#85- Dizzy Dean, SP3

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Year Inducted: 1953 (BBWAA, ballot #9, 209/264)

Score: 26821

Short careers can sometimes be tough to judge, particularly for pitchers.  How does one compare a very brief career like Sandy Koufax to a very long career like Early Wynn?  Wynn would beat Koufax in nearly any counting stat just due to the fact that he pitched longer, not necessarily because he was the better pitcher.  With pitchers, a lot of counting stats, like losses, walks and homers, are negative so the longer pitcher picks up more positive value from stats like wins and strikeouts, but loses quite a bit due to nothing more than playing time.  And yet, universally, Koufax is considered the better pitcher between the two, mostly because his name is associated more with dominance than Wynn’s name.  Pitchers that have short careers, but are incredibly dominant, tend to be looked at higher than pitchers who pitch a long time and, to borrow a term from some of the BBWAA, are “compilers”.  A classic case of this dominance would be Dizzy Dean.

Dean pitched in parts of only 12 seasons with the Cardinals, Cubs and Browns.  He won 150 games against 83 loses, tossed less than 2000 innings and posted an ERA of 3.02.  Along with being one of the more colorful pitchers in the game, Dean was a master on the mound where he struck out 1163 batters and walked only 453 while holding hitters to an average of .250.  Dean managed to strike out more than 190 batters in each of his first five full seasons, and was on pace to do it again in 1937.  However, during the All Star Game of that year, Dean was struck on the toe by a line drive.  Normally, this wouldn’t be that big of a deal, but Dean wouldn’t just wait for the toe to heal.  This resulted in him altering his throwing motion, so he could throw pain free in the toe.  The altered motion put more strain on his arm and shoulder, which caused his velocity to disappear, and his dominance along with it.  While with the Cubs he tried a few times to come back, but he just didn’t have the stuff anymore.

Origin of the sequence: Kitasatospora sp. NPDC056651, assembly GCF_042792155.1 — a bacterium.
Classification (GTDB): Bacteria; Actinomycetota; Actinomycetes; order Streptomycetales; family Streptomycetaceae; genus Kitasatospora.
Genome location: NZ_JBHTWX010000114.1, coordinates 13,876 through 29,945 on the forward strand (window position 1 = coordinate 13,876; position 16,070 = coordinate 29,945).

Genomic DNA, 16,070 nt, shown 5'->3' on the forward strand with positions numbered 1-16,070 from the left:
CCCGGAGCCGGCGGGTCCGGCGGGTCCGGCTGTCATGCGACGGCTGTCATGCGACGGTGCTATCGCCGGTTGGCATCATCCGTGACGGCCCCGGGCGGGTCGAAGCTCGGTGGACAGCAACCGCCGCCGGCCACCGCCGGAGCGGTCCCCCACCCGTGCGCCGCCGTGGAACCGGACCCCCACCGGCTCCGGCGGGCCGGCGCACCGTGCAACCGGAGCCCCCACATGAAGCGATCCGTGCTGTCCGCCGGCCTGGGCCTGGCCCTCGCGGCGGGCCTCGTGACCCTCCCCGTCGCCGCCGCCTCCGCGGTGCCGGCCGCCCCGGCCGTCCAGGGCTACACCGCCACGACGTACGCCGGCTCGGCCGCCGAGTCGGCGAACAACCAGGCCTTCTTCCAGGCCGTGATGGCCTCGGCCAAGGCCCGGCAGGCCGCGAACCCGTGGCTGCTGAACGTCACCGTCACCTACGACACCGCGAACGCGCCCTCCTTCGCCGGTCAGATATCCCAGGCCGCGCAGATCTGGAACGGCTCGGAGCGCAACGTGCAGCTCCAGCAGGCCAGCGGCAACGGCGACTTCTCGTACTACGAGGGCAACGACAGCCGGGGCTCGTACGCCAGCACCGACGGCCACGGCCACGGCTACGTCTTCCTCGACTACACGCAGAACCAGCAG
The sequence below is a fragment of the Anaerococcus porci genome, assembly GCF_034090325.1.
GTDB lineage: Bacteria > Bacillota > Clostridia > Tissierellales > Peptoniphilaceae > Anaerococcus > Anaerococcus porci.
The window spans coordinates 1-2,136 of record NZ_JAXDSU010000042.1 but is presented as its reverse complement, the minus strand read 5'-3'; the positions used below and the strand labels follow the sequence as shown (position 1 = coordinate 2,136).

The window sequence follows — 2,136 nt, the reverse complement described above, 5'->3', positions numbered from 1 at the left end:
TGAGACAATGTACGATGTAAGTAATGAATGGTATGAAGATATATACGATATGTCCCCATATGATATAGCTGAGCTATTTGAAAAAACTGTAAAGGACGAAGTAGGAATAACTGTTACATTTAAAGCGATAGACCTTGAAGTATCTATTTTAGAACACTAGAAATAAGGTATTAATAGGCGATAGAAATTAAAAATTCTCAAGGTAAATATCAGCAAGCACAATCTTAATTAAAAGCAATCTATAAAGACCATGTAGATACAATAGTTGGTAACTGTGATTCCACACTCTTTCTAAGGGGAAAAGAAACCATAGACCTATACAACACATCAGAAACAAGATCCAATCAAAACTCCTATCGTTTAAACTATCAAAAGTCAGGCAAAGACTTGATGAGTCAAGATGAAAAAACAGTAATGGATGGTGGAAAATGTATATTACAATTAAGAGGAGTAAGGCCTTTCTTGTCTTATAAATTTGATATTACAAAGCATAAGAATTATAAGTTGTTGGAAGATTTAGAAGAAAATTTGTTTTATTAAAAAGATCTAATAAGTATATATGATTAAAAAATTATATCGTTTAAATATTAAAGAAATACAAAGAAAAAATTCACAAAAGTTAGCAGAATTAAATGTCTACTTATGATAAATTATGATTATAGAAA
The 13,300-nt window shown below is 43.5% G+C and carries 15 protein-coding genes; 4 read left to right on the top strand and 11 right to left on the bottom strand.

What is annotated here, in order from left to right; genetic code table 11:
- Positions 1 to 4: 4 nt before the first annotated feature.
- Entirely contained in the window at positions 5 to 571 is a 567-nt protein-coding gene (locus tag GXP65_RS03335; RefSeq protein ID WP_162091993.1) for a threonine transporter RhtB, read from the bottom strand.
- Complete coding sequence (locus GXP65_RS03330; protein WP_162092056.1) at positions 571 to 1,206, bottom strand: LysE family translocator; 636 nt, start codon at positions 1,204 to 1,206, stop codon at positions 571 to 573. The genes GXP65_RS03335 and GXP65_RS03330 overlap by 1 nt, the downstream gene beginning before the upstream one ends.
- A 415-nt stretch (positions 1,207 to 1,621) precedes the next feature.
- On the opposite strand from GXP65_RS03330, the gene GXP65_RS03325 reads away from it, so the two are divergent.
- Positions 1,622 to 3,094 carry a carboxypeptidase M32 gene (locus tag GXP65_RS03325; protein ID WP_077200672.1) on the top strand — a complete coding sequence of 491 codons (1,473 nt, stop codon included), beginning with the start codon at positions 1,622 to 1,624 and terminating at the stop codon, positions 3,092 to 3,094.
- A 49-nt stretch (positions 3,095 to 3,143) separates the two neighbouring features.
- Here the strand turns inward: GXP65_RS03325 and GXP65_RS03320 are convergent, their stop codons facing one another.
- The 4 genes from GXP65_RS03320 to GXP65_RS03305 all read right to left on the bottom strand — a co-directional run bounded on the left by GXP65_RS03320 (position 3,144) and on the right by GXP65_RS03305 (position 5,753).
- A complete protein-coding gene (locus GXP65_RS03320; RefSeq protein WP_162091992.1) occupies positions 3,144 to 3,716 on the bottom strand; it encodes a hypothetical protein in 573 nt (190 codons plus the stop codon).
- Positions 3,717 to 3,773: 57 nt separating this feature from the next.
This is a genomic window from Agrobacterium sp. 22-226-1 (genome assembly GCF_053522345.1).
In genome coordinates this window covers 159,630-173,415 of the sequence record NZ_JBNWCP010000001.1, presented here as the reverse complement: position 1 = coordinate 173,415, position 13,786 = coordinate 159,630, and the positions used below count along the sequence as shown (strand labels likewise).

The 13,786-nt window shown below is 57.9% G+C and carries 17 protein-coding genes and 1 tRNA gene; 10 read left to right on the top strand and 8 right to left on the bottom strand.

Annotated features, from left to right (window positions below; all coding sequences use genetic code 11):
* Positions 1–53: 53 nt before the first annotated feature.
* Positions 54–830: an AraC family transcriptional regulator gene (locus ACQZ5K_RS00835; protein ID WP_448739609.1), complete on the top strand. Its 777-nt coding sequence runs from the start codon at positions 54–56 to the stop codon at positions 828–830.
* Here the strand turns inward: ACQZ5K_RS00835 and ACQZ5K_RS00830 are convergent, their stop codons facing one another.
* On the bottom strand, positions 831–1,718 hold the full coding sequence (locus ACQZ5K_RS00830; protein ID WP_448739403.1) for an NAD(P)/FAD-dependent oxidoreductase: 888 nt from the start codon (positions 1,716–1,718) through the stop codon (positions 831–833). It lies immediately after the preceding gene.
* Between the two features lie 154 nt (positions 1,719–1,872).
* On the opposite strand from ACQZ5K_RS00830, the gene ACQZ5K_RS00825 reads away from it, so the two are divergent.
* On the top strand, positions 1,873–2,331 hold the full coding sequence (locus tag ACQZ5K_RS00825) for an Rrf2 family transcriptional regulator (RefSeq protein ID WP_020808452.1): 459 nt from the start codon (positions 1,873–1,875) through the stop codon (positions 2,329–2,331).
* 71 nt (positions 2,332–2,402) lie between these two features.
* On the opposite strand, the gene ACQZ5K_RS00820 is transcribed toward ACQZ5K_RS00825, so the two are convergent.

Dean’s peak years of 1932-1937 saw him rank first in wins (tied with Carl Hubbell), second in ERA (again to Hubbell), first in FIP, first in fWAR, first in K/9, and first in strikeouts.  Dean absolutely dominated the game as few before him did, if only for a short time.  Dean was fond of saying that, had he and Negro League legend Satchel Paige been on the same team, the Pennant would be won by July and they could spend August and September fishing.

There’s no denying that Dean was a great pitcher, and well deserving of his induction.  Is he better than a lot of the pitchers lower on the list (such as Steve Carlton or Bert Blyleven)?  “Better” is a subjective term, so it’ll be different for everyone.  However, Dean did have fewer down seasons than they did, simply due to the shorter career.  Dean had 46.3 RA9-WAR in 1967 innings (roughly 42.5 innings to accumulate 1 RA9-WAR), compared to 54.6 for Carlton (5217 IP/95.5 RA9-WAR) and 49.8 for the Dutchman (4970/99.7), so he was slightly more dominant in his time.  But, better is also useless in this idea as a Hall of Famer is a Hall of Famer and they are all equals there.  Dean was the best pitcher of his time, even if it was short.

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